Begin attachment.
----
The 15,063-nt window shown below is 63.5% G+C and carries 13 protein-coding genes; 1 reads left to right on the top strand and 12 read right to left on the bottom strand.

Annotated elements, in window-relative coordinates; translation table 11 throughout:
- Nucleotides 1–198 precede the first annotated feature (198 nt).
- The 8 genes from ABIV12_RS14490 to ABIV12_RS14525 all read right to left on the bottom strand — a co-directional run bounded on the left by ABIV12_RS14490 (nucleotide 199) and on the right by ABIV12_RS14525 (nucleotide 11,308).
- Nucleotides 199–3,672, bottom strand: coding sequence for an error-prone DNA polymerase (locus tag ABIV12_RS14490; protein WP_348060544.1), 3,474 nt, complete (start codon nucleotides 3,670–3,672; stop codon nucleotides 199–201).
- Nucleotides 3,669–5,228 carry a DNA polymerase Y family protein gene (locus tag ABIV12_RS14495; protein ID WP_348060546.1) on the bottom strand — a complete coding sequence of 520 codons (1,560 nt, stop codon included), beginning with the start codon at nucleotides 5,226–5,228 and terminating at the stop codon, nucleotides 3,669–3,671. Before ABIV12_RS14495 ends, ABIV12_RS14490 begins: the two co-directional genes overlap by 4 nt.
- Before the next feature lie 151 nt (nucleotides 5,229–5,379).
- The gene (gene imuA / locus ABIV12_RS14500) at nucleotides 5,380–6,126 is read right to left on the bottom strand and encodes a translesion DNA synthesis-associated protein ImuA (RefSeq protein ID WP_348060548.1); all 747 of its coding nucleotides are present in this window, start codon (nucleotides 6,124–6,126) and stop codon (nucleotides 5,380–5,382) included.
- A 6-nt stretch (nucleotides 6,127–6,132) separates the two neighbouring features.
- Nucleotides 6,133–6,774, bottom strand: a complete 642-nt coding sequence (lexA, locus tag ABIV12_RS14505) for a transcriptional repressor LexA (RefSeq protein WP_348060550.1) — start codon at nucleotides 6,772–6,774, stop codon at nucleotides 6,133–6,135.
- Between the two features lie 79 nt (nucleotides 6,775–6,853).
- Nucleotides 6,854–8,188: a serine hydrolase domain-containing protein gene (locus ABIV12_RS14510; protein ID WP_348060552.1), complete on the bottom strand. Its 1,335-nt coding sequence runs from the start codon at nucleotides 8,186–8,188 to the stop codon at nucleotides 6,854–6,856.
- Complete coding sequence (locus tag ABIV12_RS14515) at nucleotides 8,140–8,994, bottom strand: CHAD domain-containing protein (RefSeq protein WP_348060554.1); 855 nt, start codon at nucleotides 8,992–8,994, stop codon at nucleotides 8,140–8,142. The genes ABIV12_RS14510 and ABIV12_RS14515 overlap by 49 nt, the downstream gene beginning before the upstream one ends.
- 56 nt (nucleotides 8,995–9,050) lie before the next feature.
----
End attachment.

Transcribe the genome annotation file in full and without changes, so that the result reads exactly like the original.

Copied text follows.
The 15,063-nt window shown below is 63.5% G+C and carries 13 protein-coding genes; 1 reads left to right on the top strand and 12 read right to left on the bottom strand.

Annotated elements, in window-relative coordinates; translation table 11 throughout:
- Nucleotides 1–198 precede the first annotated feature (198 nt).
- The 8 genes from ABIV12_RS14490 to ABIV12_RS14525 all read right to left on the bottom strand — a co-directional run bounded on the left by ABIV12_RS14490 (nucleotide 199) and on the right by ABIV12_RS14525 (nucleotide 11,308).
- Nucleotides 199–3,672, bottom strand: coding sequence for an error-prone DNA polymerase (locus tag ABIV12_RS14490; protein WP_348060544.1), 3,474 nt, complete (start codon nucleotides 3,670–3,672; stop codon nucleotides 199–201).
- Nucleotides 3,669–5,228 carry a DNA polymerase Y family protein gene (locus tag ABIV12_RS14495; protein ID WP_348060546.1) on the bottom strand — a complete coding sequence of 520 codons (1,560 nt, stop codon included), beginning with the start codon at nucleotides 5,226–5,228 and terminating at the stop codon, nucleotides 3,669–3,671. Before ABIV12_RS14495 ends, ABIV12_RS14490 begins: the two co-directional genes overlap by 4 nt.
- Before the next feature lie 151 nt (nucleotides 5,229–5,379).
- The gene (gene imuA / locus ABIV12_RS14500) at nucleotides 5,380–6,126 is read right to left on the bottom strand and encodes a translesion DNA synthesis-associated protein ImuA (RefSeq protein ID WP_348060548.1); all 747 of its coding nucleotides are present in this window, start codon (nucleotides 6,124–6,126) and stop codon (nucleotides 5,380–5,382) included.
- A 6-nt stretch (nucleotides 6,127–6,132) separates the two neighbouring features.
- Nucleotides 6,133–6,774, bottom strand: a complete 642-nt coding sequence (lexA, locus tag ABIV12_RS14505) for a transcriptional repressor LexA (RefSeq protein WP_348060550.1) — start codon at nucleotides 6,772–6,774, stop codon at nucleotides 6,133–6,135.
- Between the two features lie 79 nt (nucleotides 6,775–6,853).
- Nucleotides 6,854–8,188: a serine hydrolase domain-containing protein gene (locus ABIV12_RS14510; protein ID WP_348060552.1), complete on the bottom strand. Its 1,335-nt coding sequence runs from the start codon at nucleotides 8,186–8,188 to the stop codon at nucleotides 6,854–6,856.
- Complete coding sequence (locus tag ABIV12_RS14515) at nucleotides 8,140–8,994, bottom strand: CHAD domain-containing protein (RefSeq protein WP_348060554.1); 855 nt, start codon at nucleotides 8,992–8,994, stop codon at nucleotides 8,140–8,142. The genes ABIV12_RS14510 and ABIV12_RS14515 overlap by 49 nt, the downstream gene beginning before the upstream one ends.
- 56 nt (nucleotides 8,995–9,050) lie before the next feature.